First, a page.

RESPONDENT:Black, Commissioner, Mississippi Department Of Corrections, et al.
LOCATION:Northern District Court of New York
DOCKET NO.: 90-6616
DECIDED BY: Rehnquist Court (1991-1993)
LOWER COURT: United States Court of Appeals for the Fifth Circuit
CITATION: 503 US 222 (1992)
ARGUED: Dec 09, 1991
DECIDED: Mar 09, 1992
Kenneth J. Rose – on behalf of the Petitioner
Marvin L. White, Jr. – on behalf of the Respondents
Facts of the case
Media for Stringer v. Black
Audio Transcription for Opinion Announcement – March 09, 1992 in Stringer v. Black
William H. Rehnquist:
The opinion of the Court in No. 90-6616, Stringer versus Black will be announced by Justice Kennedy.
Anthony M. Kennedy:
This case is here after we granted a writ of certiorari to the United States Court of Appeals for the Fifth Circuit.
After James Stringer was found guilty of murder, he was sentenced to death by a jury in a Mississippi State Court.
The jury found there were three aggravating factors, but one of them, that the capital murder was especially heinous, atrocious, or cruel was not further defined or explained according to the standards that we have set forth in various cases including one case, Maynard versus Cartwright.
Maynard versus Cartwright was decided after Stringer’s conviction became final.
Stringer’s conviction was affirmed on direct review and he failed to obtain relief in collateral proceedings in the State Courts.
He sought relief in the Federal Court system and after various proceedings including one remand from us, the Court of Appeals again denied relief.
Stringer is the petitioner in the case here today.
The case turns on the application of the doctrine of Teague versus Lane, a 1989 case from this Court.
In Teague, we said that final convictions in criminal cases are not to be upset by collateral proceedings based on new principles of law announced after the convictions are final.
There are two exceptions to Teague but neither is applicable in Stringer’s case.
So the question is whether the relief stringer seeks would require the application of principles that were announced after his conviction and sentenced were final.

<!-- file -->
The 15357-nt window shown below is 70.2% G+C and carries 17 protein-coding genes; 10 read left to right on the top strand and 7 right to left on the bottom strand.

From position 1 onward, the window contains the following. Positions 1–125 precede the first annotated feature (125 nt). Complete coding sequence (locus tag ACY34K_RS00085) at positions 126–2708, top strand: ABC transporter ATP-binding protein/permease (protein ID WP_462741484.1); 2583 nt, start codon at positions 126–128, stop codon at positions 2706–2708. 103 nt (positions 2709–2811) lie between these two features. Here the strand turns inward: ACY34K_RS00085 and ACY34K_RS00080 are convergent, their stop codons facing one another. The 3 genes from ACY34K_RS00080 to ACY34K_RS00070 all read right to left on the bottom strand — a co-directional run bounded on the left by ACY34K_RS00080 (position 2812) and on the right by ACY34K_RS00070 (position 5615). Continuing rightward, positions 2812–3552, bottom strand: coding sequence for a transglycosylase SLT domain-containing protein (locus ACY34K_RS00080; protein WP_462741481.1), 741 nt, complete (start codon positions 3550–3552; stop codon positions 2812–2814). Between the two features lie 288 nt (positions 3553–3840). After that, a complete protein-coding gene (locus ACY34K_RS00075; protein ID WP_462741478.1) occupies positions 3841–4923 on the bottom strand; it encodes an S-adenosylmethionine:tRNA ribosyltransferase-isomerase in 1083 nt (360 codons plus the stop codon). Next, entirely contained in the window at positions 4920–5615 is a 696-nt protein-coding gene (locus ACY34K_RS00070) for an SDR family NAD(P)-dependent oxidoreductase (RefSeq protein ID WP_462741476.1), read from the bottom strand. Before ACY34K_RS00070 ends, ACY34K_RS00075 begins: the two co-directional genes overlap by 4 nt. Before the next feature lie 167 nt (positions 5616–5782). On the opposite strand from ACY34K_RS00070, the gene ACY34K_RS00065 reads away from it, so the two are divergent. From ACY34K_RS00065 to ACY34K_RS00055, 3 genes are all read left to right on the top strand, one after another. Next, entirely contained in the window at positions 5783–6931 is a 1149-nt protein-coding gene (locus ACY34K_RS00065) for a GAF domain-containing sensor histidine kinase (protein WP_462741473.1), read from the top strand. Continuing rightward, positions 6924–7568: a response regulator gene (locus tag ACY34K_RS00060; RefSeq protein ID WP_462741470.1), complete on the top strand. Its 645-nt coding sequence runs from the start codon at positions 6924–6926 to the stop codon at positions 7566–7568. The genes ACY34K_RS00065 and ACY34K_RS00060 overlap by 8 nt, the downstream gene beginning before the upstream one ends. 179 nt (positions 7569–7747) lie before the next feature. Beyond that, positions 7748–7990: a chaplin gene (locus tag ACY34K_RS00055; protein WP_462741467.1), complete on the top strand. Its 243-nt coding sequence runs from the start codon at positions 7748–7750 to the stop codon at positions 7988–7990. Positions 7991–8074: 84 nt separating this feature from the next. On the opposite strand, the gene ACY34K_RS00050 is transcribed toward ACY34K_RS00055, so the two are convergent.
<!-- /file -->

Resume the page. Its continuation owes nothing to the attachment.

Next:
We have little difficulty in concluding that the imprecision in the jury instruction did violate then settled principles and indeed, the State of Mississippi appears to concede as much.
And so cases such as Maynard versus Cartwright did not break new ground in Stringer’s case.
The harder question is whether the rules we have set forth to implement our standards on jury instructions are also retroactive or on the other hand, whether they are a new law.
The dispute comes down to whether or not the Mississippi Courts had noticed that when one of the three aggravating factors is invalid, they have a duty to examine the evidence and reexamine it to see that it supported the death sentence and reweigh it or subject it to harmless error analysis.
We hold that the requirements of reweighing and evaluating for harmless error were not new rules and that they were binding on the Mississippi Courts when Stringer’s case came before them.
It is argued that Mississippi’s sentencing system is different from the system used in the states where we have required disclose appellate scrutiny because Mississippi is a weighing state when in which the jury balances the aggravating factors against all of the mitigating evidence.
But in our view, this serves only to highlight the importance of appellate scrutiny.
When the sentencing body is told to weigh an invalid factor in its decision, Reviewing Court may not assume it would have made no difference if the thumb had been removed from death side of the scale.
When the weighing process itself has been skewed, only constitutional harmless error analysis or reweighing at the trial or appellate level can suffice to guarantee that the defendant received an individualized sentence.
We think this result is dictated by our decisions prior to the time petitioner’s conviction and sentence became final.
The judgment is reversed and the case remanded to the Court of Appeals for further proceedings consistent with this opinion.
Justice Souter has filed a dissenting opinion in which Justices Scalia and Thomas join.